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The holidays end and the real social season opens. Mrs. Peniston enjoys watching from above and commenting on the goings-on.
The fall didn't go well on Wall Street, so everyone "feels poor" except for Welly Bry and Simon Rosedale.
Because of this distinction, Rosedale has become particularly popular lately. Mrs. Fisher has latched on to him, which, by this point, shouldn't surprise you at all. But he still wants Lily by his side.
Grace Stepney – Mrs. Peniston's companion – has definitely noticed the attentions Rosedale pays to Lily. She's a big gossip, and she doesn't fail to inform Mrs. Peniston of her niece's activities.
Grace is one of those people concerned primarily with herself. She dislikes Lily only because she thinks Lily dislikes her. And Lily is too self-absorbed to realize the dangers of a person like Grace Stepney and to take measures to befriend her.
Meanwhile, Jack Stepney and Gwen return from their honeymoon, and Mrs. Peniston gives a dinner for them. She invites Grace because it's a family dinner.
Grace is elated; she is often ignored socially, so this is a big deal for her.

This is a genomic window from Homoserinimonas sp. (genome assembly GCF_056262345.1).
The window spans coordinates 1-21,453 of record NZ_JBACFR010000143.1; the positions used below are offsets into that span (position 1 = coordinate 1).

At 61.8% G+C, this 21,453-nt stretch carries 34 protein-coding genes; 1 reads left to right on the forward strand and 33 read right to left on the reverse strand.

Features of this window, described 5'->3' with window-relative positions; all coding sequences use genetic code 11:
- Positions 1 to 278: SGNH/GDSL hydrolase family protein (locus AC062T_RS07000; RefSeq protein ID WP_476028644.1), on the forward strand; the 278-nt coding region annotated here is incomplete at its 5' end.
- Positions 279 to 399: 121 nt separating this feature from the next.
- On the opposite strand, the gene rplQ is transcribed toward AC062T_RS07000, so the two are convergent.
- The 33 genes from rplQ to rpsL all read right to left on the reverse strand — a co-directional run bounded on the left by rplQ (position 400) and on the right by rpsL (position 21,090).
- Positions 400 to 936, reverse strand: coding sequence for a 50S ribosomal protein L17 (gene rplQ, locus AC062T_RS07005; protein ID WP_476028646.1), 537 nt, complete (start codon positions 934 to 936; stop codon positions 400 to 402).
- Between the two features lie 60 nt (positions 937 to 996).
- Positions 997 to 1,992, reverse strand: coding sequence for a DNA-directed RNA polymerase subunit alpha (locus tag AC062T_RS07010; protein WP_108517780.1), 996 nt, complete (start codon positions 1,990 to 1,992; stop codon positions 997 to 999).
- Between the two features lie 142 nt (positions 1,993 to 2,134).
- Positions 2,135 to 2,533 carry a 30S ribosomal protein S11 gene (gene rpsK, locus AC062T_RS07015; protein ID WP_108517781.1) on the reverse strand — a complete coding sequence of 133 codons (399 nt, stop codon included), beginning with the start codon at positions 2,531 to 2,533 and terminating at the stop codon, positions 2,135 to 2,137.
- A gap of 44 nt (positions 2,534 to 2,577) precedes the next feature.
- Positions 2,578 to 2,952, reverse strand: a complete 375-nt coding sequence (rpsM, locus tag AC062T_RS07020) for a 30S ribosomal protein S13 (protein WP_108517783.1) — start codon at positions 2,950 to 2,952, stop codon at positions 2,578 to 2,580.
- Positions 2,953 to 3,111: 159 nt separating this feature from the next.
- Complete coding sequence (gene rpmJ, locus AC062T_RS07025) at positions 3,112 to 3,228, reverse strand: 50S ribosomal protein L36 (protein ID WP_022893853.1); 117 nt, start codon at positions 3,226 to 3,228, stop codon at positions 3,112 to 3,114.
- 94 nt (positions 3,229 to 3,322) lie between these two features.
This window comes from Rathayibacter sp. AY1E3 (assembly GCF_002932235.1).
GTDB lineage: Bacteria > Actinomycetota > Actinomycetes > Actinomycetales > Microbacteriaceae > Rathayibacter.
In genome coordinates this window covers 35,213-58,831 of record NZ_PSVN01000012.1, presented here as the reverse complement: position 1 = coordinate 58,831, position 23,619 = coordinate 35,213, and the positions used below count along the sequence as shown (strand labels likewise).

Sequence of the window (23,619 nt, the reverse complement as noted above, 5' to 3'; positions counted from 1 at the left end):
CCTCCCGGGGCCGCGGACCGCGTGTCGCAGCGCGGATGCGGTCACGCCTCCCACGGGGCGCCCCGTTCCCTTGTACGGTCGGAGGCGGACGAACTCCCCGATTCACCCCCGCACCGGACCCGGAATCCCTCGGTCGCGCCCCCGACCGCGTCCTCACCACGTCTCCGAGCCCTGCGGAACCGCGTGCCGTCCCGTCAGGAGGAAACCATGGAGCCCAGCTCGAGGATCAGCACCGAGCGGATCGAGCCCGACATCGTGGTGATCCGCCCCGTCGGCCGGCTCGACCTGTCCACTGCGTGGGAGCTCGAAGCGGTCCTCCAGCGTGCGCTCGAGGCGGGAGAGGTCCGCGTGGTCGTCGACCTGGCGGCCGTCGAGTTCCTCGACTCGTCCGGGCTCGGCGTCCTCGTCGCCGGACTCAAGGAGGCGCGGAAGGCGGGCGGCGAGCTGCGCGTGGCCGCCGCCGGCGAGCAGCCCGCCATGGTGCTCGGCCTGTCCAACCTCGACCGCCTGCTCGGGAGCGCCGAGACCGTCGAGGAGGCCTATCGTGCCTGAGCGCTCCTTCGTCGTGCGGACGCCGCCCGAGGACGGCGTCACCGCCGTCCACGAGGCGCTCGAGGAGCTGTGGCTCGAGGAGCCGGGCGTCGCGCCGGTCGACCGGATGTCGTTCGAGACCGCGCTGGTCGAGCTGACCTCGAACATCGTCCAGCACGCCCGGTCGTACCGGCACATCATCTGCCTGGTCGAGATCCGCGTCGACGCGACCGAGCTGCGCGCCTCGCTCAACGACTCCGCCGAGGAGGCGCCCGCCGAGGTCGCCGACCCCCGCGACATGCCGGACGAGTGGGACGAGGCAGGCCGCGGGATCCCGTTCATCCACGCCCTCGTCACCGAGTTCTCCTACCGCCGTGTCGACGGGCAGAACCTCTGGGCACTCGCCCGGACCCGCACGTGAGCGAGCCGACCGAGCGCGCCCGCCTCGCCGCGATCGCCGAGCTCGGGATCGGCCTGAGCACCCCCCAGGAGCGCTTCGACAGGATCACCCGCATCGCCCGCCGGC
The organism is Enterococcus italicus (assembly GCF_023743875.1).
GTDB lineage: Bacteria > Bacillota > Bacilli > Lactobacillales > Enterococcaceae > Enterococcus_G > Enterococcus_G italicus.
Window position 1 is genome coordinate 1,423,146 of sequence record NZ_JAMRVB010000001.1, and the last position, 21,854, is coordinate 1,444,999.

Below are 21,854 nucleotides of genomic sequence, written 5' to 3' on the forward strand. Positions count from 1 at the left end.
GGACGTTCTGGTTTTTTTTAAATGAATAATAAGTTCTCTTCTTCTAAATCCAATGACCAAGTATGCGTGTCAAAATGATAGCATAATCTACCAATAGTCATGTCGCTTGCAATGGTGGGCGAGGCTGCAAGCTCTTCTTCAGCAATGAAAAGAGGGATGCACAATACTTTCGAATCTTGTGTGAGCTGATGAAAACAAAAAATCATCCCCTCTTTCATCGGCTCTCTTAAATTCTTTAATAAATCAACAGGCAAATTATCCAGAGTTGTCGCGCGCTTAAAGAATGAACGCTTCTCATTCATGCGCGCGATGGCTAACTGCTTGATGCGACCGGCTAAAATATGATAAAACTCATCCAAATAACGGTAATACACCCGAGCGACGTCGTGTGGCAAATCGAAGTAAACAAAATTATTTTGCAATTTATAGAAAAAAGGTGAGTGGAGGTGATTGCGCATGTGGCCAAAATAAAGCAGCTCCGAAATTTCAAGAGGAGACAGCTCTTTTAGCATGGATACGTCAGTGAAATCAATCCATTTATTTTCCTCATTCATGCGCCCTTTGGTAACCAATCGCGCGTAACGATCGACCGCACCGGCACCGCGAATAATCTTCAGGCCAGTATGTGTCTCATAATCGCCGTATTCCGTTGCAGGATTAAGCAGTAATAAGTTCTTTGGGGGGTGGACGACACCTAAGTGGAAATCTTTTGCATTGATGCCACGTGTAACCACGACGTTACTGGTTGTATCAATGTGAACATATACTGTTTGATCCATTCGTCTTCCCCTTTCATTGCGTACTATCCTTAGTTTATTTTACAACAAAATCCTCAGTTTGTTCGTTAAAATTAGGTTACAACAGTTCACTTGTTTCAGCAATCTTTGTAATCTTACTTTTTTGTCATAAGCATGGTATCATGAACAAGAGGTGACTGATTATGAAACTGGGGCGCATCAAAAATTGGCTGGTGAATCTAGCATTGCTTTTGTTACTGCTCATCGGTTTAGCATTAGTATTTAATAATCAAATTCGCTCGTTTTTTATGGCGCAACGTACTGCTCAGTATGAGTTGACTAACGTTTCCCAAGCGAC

Then, Mrs. Peniston suddenly changes her mind, and says that it would be better to have Grace another night instead. Grace realizes that Lily stepped in and got her un-invited.
Now, Grace is out for revenge…. She goes to Mrs. Peniston and tells her that rumors are flying about Lily and Gus Trenor.
Mrs. Peniston is shocked and refuses to believe it. She turns on Grace and berates her for wasting her time with such baseless accusations. Besides, she says – she pays Lily's bills herself, so Lily has no need to get money from a married man like Gus.
Then Grace drops another bomb: Lily has some rather intense gambling debts to pay off.
This horrifies Mrs. Peniston, who is uncomfortable with the idea of her niece gambling.
Outwardly, Mrs. Peniston writes all this off. But, inwardly, she feels "contaminated" at being part of such vileness and harbors some resentment toward Lily for provoking this gossip in the first place, even if it isn't true.